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Vaccine coverage among children with epilepsy in two Canadian provinces: a Canadian immunization research network study

Righolt CH, Pabla G, Donelle J, Brna P, Deeks SL, Wilson SE, Smith B, Wilson K, Mahmud SM, Top KA, Hawken S. Vaccine. 2021; 39(15):2117-23. Epub 2021 Mar 13. DOI: https://doi.org/10.1016/j.vaccine.2021.03.009


Objectives — Children with epilepsy are at increased risk of complications from vaccine-preventable infections, yet information on vaccine coverage in these children is scarce. We aimed to compare vaccine coverage among children with epilepsy to children without epilepsy.

Study Design — We conducted a retrospective cohort study including all 2005–2013 births in Manitoba and Ontario, Canada, creating two cohorts: 2-year-olds and 7-year-olds (followed to age 2 and 7 years). We split each cohort into epilepsy and non-epilepsy subcohorts. We assessed vaccination coverage based on provincial schedules and determined timeliness of MMR (measles, mumps, rubella) dose 1 (recommended at 12 months) and DTaP (diphtheria, tetanus, pertussis) dose 4 (recommended at 18 months). We used logistic regression to calculate adjusted odds ratios (aORs) of the association between epilepsy and vaccination, combining both provincial estimates using random effects meta-analysis.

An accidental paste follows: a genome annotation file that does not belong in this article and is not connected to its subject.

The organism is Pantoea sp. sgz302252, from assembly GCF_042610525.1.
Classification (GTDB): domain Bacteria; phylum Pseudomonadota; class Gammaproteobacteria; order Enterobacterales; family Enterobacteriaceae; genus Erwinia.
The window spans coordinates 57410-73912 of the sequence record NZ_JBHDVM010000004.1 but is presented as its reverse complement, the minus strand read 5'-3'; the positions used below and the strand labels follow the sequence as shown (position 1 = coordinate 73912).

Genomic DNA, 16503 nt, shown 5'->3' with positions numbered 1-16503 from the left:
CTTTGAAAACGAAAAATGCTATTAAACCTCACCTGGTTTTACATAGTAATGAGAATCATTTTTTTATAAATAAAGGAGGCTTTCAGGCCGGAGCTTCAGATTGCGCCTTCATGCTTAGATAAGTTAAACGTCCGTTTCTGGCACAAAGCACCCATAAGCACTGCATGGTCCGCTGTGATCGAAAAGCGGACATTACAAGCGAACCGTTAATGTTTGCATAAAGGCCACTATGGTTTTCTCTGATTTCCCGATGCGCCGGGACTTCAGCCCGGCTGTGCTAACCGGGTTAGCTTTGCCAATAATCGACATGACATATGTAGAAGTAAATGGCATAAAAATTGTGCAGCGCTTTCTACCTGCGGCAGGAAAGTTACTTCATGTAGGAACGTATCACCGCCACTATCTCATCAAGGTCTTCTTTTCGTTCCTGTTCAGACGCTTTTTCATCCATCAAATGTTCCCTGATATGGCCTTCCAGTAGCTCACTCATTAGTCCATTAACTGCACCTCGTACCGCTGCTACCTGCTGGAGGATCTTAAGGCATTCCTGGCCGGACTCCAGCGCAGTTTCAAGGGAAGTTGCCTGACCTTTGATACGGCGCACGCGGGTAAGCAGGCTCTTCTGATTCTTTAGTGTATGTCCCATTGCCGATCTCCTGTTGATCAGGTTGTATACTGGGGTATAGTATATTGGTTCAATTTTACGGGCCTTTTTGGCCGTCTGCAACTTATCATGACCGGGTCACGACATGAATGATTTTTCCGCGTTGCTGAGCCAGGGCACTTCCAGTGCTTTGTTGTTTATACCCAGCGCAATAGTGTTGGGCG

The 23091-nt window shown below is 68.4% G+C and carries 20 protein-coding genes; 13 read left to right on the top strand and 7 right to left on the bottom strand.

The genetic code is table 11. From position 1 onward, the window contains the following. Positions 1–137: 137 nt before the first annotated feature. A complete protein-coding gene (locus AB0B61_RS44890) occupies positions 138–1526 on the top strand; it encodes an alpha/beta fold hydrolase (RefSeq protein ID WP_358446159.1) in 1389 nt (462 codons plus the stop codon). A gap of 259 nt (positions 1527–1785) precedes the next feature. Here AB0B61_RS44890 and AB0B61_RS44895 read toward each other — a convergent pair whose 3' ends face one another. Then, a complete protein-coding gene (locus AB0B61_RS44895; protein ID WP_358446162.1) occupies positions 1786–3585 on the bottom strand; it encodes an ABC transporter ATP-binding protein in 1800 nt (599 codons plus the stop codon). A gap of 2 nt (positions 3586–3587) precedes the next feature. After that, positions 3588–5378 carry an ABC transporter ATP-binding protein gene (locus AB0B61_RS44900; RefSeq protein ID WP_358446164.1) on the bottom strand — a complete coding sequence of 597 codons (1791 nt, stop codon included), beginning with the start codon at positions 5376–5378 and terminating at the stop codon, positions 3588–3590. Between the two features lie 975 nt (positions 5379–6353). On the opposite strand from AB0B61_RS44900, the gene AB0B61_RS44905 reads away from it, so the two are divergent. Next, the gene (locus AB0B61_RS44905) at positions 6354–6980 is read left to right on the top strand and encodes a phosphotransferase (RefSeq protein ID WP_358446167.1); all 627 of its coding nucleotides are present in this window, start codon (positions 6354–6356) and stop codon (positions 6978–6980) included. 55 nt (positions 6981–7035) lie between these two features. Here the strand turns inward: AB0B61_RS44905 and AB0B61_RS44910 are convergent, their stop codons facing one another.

Results — We included 16,558 2-year-olds (Manitoba, 653; Ontario, 15,905) and 13,004 7-year-olds (Manitoba, 483; Ontario, 12,521) with epilepsy. At age 2 years, the aOR for up-to-date vaccination among children with versus without epilepsy was 0.9 (95% confidence interval 0.8–1.1); at age 7 years it was 1.0 (0.9–1.1). Infants diagnosed with epilepsy before age 6 months were less likely to be up-to-date at age 2 years (0.9; 0.8–0.9), although this difference disappeared by age 7 years. Vaccine timeliness was similar between children with and without epilepsy for MMR dose 1 and DTaP dose 4.

Conclusions — Overall, this study suggests that children with epilepsy are not significantly under-vaccinated compared to their peers without epilepsy. As children with epilepsy are at a higher risk of complications from vaccine-preventable diseases, vaccination in children with epilepsy should be optimized, especially early in life, as these children may not be able to rely on herd protection.

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